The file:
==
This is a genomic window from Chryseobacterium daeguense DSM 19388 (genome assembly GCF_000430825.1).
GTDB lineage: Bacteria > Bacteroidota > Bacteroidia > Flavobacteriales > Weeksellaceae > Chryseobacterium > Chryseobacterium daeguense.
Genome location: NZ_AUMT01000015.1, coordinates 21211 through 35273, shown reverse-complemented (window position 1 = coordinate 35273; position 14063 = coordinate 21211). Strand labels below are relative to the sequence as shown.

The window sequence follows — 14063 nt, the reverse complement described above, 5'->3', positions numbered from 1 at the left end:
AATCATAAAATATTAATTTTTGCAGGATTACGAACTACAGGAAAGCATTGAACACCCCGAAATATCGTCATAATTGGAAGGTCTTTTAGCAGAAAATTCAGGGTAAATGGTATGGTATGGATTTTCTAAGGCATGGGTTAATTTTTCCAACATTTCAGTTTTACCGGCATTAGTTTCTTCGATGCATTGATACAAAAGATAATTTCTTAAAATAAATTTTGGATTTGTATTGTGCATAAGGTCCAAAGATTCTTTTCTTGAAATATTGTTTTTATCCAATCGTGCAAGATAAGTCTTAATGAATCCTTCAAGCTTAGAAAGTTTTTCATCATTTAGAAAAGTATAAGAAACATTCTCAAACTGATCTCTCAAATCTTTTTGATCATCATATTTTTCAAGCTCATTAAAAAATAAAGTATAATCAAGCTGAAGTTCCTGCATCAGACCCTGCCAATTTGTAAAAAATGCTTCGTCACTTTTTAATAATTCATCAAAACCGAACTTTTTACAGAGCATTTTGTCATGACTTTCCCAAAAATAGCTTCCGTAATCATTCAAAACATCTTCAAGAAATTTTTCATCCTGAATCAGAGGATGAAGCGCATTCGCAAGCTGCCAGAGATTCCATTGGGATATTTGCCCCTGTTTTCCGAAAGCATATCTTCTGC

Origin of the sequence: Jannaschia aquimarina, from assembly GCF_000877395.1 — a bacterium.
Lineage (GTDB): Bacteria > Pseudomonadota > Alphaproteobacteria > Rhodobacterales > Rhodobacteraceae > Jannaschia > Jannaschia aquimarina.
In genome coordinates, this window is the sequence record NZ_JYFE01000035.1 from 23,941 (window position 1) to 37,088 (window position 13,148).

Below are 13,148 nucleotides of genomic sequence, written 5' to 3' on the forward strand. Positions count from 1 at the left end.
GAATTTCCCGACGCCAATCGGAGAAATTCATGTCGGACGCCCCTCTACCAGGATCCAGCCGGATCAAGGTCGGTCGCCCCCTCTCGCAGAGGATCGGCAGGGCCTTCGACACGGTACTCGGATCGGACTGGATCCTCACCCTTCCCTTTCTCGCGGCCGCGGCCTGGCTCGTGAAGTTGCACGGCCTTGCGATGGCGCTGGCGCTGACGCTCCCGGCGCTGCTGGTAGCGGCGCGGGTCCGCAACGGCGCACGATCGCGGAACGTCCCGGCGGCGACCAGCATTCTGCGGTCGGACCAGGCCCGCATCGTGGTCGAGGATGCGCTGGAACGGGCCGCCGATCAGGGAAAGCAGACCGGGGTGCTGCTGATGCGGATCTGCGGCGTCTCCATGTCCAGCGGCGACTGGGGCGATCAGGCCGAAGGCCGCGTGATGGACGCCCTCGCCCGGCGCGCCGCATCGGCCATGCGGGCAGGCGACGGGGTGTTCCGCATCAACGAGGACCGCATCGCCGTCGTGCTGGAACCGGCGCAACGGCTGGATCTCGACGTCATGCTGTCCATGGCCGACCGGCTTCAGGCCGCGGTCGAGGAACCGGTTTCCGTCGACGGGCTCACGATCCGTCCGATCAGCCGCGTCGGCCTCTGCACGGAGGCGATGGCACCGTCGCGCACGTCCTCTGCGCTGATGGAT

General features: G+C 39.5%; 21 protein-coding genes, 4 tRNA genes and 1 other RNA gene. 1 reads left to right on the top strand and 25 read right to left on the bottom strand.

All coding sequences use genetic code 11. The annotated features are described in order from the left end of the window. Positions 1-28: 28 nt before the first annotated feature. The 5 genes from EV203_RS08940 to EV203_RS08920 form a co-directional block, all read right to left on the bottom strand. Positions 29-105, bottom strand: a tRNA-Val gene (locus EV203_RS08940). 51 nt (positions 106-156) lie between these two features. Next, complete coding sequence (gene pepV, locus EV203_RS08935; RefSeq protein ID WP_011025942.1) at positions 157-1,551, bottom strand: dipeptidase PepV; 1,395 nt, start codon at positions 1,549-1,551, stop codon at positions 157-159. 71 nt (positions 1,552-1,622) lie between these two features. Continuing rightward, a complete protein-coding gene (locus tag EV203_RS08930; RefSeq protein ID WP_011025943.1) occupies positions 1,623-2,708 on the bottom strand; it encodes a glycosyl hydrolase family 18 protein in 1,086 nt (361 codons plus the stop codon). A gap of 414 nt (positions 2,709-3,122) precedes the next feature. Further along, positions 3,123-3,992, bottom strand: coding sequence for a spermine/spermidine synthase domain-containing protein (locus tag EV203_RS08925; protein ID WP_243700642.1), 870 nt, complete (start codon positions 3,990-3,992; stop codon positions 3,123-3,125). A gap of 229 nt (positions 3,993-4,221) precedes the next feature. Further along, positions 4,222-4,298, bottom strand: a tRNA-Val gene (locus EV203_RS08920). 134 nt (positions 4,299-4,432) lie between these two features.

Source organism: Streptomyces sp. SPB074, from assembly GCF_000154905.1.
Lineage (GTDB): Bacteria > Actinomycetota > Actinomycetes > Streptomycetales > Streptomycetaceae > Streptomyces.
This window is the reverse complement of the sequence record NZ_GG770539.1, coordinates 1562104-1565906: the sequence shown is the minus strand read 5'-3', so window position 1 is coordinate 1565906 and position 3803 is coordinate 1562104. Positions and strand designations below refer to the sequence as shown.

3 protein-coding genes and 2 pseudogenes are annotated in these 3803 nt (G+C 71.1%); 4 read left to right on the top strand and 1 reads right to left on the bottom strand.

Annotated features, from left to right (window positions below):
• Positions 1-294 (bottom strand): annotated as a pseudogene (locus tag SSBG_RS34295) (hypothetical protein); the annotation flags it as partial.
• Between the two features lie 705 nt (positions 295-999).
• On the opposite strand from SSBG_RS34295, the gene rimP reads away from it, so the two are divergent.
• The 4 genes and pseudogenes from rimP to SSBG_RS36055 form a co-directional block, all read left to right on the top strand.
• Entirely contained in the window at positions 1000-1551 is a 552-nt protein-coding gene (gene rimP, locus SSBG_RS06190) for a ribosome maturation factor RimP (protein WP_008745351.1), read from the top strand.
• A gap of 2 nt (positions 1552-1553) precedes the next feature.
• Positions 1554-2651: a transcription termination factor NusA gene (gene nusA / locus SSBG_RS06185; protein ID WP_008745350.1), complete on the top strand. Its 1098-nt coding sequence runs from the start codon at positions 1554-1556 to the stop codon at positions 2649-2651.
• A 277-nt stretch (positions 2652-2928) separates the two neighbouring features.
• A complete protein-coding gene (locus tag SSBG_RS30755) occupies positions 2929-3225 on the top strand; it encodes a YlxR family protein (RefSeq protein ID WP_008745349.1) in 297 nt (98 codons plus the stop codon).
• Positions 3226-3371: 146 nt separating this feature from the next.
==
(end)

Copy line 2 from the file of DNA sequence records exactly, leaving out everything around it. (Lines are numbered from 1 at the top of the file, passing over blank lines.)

GTDB lineage: Bacteria > Bacteroidota > Bacteroidia > Flavobacteriales > Weeksellaceae > Chryseobacterium > Chryseobacterium daeguense.